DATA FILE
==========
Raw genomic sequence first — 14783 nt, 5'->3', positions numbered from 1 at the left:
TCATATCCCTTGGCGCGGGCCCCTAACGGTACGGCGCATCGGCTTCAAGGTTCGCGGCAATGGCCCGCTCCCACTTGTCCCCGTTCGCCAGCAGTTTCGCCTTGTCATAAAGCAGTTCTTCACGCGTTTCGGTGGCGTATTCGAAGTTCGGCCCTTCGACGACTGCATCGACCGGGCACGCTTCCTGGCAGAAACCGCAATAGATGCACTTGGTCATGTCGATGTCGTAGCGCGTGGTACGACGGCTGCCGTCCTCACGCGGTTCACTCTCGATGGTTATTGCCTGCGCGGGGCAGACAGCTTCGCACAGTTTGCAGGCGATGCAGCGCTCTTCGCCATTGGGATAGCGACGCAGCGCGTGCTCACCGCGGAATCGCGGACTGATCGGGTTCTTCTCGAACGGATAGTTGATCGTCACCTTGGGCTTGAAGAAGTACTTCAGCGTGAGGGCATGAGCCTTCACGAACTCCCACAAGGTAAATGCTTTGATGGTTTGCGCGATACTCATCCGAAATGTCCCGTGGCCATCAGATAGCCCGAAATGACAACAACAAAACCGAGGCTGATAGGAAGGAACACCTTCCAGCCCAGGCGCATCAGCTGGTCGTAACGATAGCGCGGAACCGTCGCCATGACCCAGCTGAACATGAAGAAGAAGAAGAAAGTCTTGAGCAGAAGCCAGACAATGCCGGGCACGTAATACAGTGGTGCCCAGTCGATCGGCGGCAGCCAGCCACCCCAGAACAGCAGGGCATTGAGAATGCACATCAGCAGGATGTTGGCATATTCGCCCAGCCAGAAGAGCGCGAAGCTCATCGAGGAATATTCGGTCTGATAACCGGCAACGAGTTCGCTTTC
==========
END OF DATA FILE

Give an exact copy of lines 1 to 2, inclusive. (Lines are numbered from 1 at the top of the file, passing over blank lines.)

Raw genomic sequence first — 14783 nt, 5'->3', positions numbered from 1 at the left:
TCATATCCCTTGGCGCGGGCCCCTAACGGTACGGCGCATCGGCTTCAAGGTTCGCGGCAATGGCCCGCTCCCACTTGTCCCCGTTCGCCAGCAGTTTCGCCTTGTCATAAAGCAGTTCTTCACGCGTTTCGGTGGCGTATTCGAAGTTCGGCCCTTCGACGACTGCATCGACCGGGCACGCTTCCTGGCAGAAACCGCAATAGATGCACTTGGTCATGTCGATGTCGTAGCGCGTGGTACGACGGCTGCCGTCCTCACGCGGTTCACTCTCGATGGTTATTGCCTGCGCGGGGCAGACAGCTTCGCACAGTTTGCAGGCGATGCAGCGCTCTTCGCCATTGGGATAGCGACGCAGCGCGTGCTCACCGCGGAATCGCGGACTGATCGGGTTCTTCTCGAACGGATAGTTGATCGTCACCTTGGGCTTGAAGAAGTACTTCAGCGTGAGGGCATGAGCCTTCACGAACTCCCACAAGGTAAATGCTTTGATGGTTTGCGCGATACTCATCCGAAATGTCCCGTGGCCATCAGATAGCCCGAAATGACAACAACAAAACCGAGGCTGATAGGAAGGAACACCTTCCAGCCCAGGCGCATCAGCTGGTCGTAACGATAGCGCGGAACCGTCGCCATGACCCAGCTGAACATGAAGAAGAAGAAGAAAGTCTTGAGCAGAAGCCAGACAATGCCGGGCACGTAATACAGTGGTGCCCAGTCGATCGGCGGCAGCCAGCCACCCCAGAACAGCAGGGCATTGAGAATGCACATCAGCAGGATGTTGGCATATTCGCCCAGCCAGAAGAGCGCGAAGCTCATCGAGGAATATTCGGTCTGATAACCGGCAACGAGTTCGCTTTC